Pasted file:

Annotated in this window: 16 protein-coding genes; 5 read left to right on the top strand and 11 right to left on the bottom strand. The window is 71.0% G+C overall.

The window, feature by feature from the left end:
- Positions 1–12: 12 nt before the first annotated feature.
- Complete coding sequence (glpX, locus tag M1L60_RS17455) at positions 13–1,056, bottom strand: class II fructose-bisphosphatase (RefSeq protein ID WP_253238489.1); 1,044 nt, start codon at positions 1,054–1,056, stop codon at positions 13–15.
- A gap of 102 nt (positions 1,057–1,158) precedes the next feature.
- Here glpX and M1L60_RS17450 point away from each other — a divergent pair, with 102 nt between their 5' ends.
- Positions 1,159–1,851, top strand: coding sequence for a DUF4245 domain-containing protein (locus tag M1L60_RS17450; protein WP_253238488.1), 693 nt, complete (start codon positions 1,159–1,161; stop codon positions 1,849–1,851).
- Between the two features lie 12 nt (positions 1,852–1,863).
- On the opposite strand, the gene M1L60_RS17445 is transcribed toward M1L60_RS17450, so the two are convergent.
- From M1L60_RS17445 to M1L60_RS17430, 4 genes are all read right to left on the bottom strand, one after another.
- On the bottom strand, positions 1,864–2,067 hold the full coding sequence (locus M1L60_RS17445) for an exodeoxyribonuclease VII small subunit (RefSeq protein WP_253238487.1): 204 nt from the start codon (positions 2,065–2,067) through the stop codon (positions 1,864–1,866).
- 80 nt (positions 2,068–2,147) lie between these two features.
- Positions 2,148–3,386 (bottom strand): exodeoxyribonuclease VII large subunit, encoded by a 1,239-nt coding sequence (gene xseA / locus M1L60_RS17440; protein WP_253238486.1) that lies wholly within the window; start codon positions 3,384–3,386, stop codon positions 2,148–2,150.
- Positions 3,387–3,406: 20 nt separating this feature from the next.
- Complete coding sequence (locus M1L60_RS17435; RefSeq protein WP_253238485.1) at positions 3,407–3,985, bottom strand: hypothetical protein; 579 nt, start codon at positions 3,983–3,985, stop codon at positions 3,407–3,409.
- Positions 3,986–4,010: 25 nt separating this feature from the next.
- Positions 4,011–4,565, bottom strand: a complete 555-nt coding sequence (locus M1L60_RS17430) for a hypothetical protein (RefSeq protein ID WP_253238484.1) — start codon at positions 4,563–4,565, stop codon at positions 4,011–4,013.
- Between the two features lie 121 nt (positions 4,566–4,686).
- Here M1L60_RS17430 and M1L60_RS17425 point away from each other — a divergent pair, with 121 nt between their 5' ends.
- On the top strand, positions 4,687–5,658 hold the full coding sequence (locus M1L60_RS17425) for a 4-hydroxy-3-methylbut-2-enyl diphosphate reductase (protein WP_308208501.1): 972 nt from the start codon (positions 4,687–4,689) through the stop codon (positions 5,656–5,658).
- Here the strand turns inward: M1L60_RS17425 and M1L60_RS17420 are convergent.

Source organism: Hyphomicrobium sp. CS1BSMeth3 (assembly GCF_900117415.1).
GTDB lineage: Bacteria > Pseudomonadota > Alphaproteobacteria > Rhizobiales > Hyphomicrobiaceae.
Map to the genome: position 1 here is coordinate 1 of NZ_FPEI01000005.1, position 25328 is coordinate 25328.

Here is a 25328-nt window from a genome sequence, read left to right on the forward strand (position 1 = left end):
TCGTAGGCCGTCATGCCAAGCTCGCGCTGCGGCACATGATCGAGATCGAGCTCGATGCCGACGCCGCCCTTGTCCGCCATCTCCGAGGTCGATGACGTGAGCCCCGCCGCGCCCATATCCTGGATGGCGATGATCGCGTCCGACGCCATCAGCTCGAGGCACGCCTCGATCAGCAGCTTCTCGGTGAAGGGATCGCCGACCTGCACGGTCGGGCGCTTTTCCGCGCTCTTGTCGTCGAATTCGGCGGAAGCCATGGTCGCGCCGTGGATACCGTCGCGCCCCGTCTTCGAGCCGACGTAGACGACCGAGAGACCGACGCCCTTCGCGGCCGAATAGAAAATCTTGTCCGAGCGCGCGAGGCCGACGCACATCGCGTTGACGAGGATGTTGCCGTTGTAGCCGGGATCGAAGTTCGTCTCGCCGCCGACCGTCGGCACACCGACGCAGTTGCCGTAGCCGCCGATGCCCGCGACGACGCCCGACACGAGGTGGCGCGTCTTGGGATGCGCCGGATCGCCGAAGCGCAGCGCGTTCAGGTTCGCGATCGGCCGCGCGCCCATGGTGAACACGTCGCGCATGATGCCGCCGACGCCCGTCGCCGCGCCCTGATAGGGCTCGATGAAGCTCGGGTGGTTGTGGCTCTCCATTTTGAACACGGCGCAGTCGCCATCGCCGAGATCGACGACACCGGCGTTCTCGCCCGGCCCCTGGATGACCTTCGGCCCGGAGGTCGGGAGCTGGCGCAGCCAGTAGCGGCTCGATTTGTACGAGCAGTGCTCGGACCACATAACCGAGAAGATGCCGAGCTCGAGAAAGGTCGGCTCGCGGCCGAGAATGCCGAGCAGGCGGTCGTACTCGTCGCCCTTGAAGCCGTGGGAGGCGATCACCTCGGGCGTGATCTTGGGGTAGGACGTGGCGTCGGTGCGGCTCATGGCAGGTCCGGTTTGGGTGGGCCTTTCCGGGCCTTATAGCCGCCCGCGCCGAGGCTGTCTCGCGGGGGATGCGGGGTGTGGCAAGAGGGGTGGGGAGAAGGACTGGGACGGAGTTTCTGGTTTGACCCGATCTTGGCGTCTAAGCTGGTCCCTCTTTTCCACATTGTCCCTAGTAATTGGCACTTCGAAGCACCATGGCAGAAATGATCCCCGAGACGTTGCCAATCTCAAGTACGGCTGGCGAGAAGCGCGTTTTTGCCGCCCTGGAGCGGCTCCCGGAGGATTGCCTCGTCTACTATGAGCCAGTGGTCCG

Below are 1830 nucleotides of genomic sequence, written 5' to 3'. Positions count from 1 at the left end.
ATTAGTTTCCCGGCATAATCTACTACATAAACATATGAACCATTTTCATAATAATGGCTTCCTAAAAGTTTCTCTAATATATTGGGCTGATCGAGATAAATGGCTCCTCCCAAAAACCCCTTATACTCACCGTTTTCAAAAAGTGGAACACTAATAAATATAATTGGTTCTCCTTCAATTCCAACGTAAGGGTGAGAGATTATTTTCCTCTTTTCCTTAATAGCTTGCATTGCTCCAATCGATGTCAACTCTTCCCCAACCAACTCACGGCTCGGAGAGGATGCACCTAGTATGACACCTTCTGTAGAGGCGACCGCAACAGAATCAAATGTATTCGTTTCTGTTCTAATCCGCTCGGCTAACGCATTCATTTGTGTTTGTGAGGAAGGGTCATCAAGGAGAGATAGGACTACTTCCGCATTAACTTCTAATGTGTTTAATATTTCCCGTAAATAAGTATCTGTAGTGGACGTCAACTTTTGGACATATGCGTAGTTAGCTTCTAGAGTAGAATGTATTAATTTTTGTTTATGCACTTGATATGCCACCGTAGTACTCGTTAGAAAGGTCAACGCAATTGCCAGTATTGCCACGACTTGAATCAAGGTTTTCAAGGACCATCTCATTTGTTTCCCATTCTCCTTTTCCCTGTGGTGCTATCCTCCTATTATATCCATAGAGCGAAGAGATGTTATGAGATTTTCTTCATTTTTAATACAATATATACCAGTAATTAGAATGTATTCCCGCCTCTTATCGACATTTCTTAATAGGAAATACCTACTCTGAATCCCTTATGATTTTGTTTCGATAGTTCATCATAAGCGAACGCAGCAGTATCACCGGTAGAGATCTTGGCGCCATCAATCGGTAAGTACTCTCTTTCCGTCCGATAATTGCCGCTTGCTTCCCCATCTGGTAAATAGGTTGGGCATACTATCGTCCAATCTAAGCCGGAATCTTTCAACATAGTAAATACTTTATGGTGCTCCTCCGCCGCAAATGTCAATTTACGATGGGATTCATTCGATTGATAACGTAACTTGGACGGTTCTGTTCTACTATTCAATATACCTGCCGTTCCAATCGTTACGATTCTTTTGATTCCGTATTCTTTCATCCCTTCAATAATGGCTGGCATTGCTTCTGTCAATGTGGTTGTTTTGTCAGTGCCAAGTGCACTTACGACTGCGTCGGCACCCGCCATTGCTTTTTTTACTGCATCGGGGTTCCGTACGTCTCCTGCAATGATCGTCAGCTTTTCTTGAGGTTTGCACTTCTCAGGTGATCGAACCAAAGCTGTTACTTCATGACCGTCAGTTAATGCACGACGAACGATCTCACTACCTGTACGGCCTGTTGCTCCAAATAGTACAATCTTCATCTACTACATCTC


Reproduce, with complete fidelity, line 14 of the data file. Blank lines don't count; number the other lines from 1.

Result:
- Positions 3,387–3,406: 20 nt separating this feature from the next.